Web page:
Bombs are equally versatile and come in three varieties: Lethal, Tactical, and Diversion. Their names are rather self-explanatory, and the effects are determined by what you put in the bomb. During the crafting phase, you’ll choose a shell, gunpowder, and effect – basically how the bomb is triggered, the type of catalyst, and the ingredient within. Ingredients are fairly easy to acquire if you’re the sort of player who doesn’t mind rummaging through every chest you find. Otherwise, vendors offer a quicker (albeit pricier) alternative later in the game.
What I did notice, however, is that neither the hook blade nor the new bombs drastically alter the feel of combat in Assassin’s Creed. For the most part, you’ll still be falling back on the same basic combat tactics that carried you through the last three games.
Mission types from previous games have also carried over, but Revelations boasts a few new additions here as well. One segment involved defending the Den from a Templar siege, leading to a very simplified tower defense mini-game, where Ezio must set up barricades and direct various Assassin units – like riflemen and archers – across rooftops to counter increasingly difficult waves of enemies.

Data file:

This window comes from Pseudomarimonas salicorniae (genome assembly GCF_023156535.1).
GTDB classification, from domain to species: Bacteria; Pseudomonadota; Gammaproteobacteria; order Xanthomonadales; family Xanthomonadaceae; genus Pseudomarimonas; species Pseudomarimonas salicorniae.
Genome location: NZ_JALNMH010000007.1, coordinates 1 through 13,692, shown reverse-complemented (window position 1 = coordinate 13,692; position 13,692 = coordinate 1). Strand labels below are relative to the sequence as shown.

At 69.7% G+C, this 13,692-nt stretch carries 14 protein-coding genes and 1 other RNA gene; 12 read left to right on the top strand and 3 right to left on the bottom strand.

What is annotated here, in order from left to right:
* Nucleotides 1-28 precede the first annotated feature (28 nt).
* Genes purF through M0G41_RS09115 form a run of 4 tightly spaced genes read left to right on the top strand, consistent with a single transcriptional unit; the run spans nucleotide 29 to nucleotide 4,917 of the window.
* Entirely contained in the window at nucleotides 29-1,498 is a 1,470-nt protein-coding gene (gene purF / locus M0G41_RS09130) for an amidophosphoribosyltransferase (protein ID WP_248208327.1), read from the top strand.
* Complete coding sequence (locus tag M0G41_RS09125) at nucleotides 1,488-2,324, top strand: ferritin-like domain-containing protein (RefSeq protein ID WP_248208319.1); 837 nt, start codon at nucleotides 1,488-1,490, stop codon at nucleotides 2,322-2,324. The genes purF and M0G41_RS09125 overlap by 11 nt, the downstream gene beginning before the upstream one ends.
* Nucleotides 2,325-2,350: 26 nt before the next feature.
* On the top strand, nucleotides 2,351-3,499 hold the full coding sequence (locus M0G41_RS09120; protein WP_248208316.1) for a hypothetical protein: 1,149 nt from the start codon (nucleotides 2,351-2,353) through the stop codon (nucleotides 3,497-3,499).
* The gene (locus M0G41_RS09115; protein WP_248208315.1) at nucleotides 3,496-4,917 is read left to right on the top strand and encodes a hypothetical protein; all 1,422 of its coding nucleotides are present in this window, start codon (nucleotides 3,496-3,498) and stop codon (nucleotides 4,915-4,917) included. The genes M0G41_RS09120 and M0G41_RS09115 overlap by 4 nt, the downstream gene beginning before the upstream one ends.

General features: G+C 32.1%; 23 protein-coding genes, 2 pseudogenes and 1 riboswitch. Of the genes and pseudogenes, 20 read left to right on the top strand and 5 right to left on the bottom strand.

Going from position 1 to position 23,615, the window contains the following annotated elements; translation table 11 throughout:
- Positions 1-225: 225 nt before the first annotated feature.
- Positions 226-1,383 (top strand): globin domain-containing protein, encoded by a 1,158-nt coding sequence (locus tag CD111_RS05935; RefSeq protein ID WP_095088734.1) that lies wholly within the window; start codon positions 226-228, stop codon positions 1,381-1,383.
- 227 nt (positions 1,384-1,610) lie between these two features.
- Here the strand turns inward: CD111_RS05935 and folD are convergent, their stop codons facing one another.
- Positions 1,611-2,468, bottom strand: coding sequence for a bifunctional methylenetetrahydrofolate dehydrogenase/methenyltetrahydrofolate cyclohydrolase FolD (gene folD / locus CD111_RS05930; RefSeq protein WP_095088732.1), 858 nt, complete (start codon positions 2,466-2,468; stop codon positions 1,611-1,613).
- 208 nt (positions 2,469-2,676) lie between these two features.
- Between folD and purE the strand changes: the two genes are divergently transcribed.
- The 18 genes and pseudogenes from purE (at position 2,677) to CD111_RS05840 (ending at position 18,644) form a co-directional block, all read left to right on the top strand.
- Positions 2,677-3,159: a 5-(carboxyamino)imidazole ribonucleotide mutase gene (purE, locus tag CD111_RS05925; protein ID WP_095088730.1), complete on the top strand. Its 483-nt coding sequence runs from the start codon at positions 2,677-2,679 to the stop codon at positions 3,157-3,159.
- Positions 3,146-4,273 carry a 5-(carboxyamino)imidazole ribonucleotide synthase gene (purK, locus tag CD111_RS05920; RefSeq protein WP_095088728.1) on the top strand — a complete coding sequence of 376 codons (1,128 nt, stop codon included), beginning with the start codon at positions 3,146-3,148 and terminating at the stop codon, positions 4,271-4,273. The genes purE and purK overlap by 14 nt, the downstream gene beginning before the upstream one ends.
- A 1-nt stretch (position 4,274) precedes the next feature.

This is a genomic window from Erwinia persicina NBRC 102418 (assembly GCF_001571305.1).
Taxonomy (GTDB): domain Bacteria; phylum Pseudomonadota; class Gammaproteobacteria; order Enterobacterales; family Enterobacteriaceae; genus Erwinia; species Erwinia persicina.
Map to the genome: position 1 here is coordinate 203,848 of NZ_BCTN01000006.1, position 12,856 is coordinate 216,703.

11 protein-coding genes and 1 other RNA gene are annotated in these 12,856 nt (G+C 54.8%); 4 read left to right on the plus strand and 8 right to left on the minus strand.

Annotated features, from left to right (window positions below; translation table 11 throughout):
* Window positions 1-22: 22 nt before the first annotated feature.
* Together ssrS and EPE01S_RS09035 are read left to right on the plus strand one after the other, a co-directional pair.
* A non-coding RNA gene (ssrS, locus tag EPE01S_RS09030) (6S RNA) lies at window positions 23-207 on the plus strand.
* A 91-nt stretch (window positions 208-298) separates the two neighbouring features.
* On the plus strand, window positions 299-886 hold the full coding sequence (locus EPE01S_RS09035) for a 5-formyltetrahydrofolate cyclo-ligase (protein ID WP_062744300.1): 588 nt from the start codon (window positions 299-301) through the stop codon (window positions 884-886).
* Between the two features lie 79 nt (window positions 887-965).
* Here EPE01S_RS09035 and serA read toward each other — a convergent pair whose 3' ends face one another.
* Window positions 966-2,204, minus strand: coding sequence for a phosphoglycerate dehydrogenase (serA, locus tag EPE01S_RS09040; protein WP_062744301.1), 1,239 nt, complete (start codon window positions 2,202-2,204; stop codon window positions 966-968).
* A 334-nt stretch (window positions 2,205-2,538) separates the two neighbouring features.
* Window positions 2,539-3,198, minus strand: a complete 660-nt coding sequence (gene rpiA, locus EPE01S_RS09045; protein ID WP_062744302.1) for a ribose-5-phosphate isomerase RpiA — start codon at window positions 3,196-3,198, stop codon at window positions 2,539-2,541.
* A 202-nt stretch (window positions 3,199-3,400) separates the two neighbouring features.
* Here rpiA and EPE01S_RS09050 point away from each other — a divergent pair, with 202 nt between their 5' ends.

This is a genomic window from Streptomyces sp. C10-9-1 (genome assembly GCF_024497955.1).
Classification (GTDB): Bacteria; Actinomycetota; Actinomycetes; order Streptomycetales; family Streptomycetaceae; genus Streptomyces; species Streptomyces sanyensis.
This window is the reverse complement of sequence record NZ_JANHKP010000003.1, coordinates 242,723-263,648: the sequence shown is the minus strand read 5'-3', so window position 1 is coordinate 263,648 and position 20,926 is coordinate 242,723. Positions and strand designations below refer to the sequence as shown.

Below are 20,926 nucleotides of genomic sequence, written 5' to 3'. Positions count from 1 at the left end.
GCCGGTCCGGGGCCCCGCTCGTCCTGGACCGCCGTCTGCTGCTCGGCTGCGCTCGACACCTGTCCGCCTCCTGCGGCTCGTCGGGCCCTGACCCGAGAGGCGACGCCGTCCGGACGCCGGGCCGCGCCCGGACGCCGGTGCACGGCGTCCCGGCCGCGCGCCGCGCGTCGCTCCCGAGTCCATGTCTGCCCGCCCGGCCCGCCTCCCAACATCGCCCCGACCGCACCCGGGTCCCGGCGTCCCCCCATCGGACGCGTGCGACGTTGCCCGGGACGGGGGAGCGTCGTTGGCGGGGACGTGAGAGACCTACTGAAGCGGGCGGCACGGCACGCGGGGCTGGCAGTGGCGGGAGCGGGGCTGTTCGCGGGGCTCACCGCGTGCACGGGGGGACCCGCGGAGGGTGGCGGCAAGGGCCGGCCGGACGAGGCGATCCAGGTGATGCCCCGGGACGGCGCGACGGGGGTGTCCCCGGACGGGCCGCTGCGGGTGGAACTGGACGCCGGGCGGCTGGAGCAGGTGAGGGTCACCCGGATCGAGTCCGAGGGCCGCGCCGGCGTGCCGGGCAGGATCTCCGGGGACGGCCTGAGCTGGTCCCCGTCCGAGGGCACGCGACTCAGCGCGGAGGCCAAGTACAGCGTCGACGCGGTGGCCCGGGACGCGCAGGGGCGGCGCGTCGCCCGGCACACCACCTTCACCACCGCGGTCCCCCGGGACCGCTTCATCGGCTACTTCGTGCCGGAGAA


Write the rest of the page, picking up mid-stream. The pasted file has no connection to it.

So what’s Desmond up to? If you finished Assassin’s Creed Brotherhood, then you’re aware he’s not in a very good situation at the moment. The game’s menu now has an option to exit a Memory Sequence to a place called “Animus Island,” a literal island that looks like it was yanked from a contemporary surrealist painting. These brief intermissions drop you back in Desmond's shoes, and while wandering the virtual space, you’ll encounter the mysterious Subject 16 and hear the voices of other characters who are observing Desmond in the real world. During the demo, I heard both Rebecca and Sean speaking – so they’re back – in addition to a man named “Bill,” who apparently trained Lucy and Desmond when the two were younger. Lucy’s fate, on the other hand, remains a mystery.
Another highlight from my hands-on time with the demo was, of course, being able to play as Altaïr again. These Memory Sequences are triggered by finding the five seals hidden by Desmond’s and Ezio’s mutual ancestor, detailing his actions following the defeat of his master. The Altaïr-specific Sequence during the demo is fairly story-driven and picks up directly after the end of the first Assassin’s Creed, so I won’t go into any more detail on account of possible spoilers.
It’s fair to say, however, that Revelations will be one hell of a conclusion to Ezio’s trilogy. Desmond’s tale – or “cycle,” as Alex Amancio calls it – is still another installment away from ending. Yet Ezio is the one who became a definitive icon in contemporary gaming, not Desmond, and seeing his reign come to an end should prove nothing short of epic.